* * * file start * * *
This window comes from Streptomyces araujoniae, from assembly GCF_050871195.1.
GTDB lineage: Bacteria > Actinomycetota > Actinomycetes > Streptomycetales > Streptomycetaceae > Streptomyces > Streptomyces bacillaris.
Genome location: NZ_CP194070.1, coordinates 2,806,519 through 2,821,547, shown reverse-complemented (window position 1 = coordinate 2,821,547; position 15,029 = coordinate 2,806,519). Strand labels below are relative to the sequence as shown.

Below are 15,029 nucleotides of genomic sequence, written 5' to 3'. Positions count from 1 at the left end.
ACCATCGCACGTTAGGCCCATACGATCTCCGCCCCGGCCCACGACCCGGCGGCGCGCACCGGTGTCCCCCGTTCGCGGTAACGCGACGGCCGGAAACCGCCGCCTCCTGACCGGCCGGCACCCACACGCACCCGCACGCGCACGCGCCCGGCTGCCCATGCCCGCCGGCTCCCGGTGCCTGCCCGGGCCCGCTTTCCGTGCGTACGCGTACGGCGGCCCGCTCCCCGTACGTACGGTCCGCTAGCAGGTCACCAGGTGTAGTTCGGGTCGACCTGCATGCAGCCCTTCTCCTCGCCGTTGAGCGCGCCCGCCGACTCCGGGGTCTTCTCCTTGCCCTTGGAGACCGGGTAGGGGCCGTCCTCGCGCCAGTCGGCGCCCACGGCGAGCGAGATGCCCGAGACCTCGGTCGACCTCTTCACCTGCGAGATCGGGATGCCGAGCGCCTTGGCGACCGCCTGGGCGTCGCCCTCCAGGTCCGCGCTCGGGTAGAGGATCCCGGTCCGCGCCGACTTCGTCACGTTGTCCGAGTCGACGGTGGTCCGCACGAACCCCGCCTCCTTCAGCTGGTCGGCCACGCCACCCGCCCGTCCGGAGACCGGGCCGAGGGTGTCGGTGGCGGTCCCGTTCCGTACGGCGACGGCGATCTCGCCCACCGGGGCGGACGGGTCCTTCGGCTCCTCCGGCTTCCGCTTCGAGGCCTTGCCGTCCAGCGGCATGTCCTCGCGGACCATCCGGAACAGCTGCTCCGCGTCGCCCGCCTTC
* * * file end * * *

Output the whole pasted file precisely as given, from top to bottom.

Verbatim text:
This window comes from Streptomyces araujoniae, from assembly GCF_050871195.1.
GTDB lineage: Bacteria > Actinomycetota > Actinomycetes > Streptomycetales > Streptomycetaceae > Streptomyces > Streptomyces bacillaris.
Genome location: NZ_CP194070.1, coordinates 2,806,519 through 2,821,547, shown reverse-complemented (window position 1 = coordinate 2,821,547; position 15,029 = coordinate 2,806,519). Strand labels below are relative to the sequence as shown.

Below are 15,029 nucleotides of genomic sequence, written 5' to 3'. Positions count from 1 at the left end.
ACCATCGCACGTTAGGCCCATACGATCTCCGCCCCGGCCCACGACCCGGCGGCGCGCACCGGTGTCCCCCGTTCGCGGTAACGCGACGGCCGGAAACCGCCGCCTCCTGACCGGCCGGCACCCACACGCACCCGCACGCGCACGCGCCCGGCTGCCCATGCCCGCCGGCTCCCGGTGCCTGCCCGGGCCCGCTTTCCGTGCGTACGCGTACGGCGGCCCGCTCCCCGTACGTACGGTCCGCTAGCAGGTCACCAGGTGTAGTTCGGGTCGACCTGCATGCAGCCCTTCTCCTCGCCGTTGAGCGCGCCCGCCGACTCCGGGGTCTTCTCCTTGCCCTTGGAGACCGGGTAGGGGCCGTCCTCGCGCCAGTCGGCGCCCACGGCGAGCGAGATGCCCGAGACCTCGGTCGACCTCTTCACCTGCGAGATCGGGATGCCGAGCGCCTTGGCGACCGCCTGGGCGTCGCCCTCCAGGTCCGCGCTCGGGTAGAGGATCCCGGTCCGCGCCGACTTCGTCACGTTGTCCGAGTCGACGGTGGTCCGCACGAACCCCGCCTCCTTCAGCTGGTCGGCCACGCCACCCGCCCGTCCGGAGACCGGGCCGAGGGTGTCGGTGGCGGTCCCGTTCCGTACGGCGACGGCGATCTCGCCCACCGGGGCGGACGGGTCCTTCGGCTCCTCCGGCTTCCGCTTCGAGGCCTTGCCGTCCAGCGGCATGTCCTCGCGGACCATCCGGAACAGCTGCTCCGCGTCGCCCGCCTTC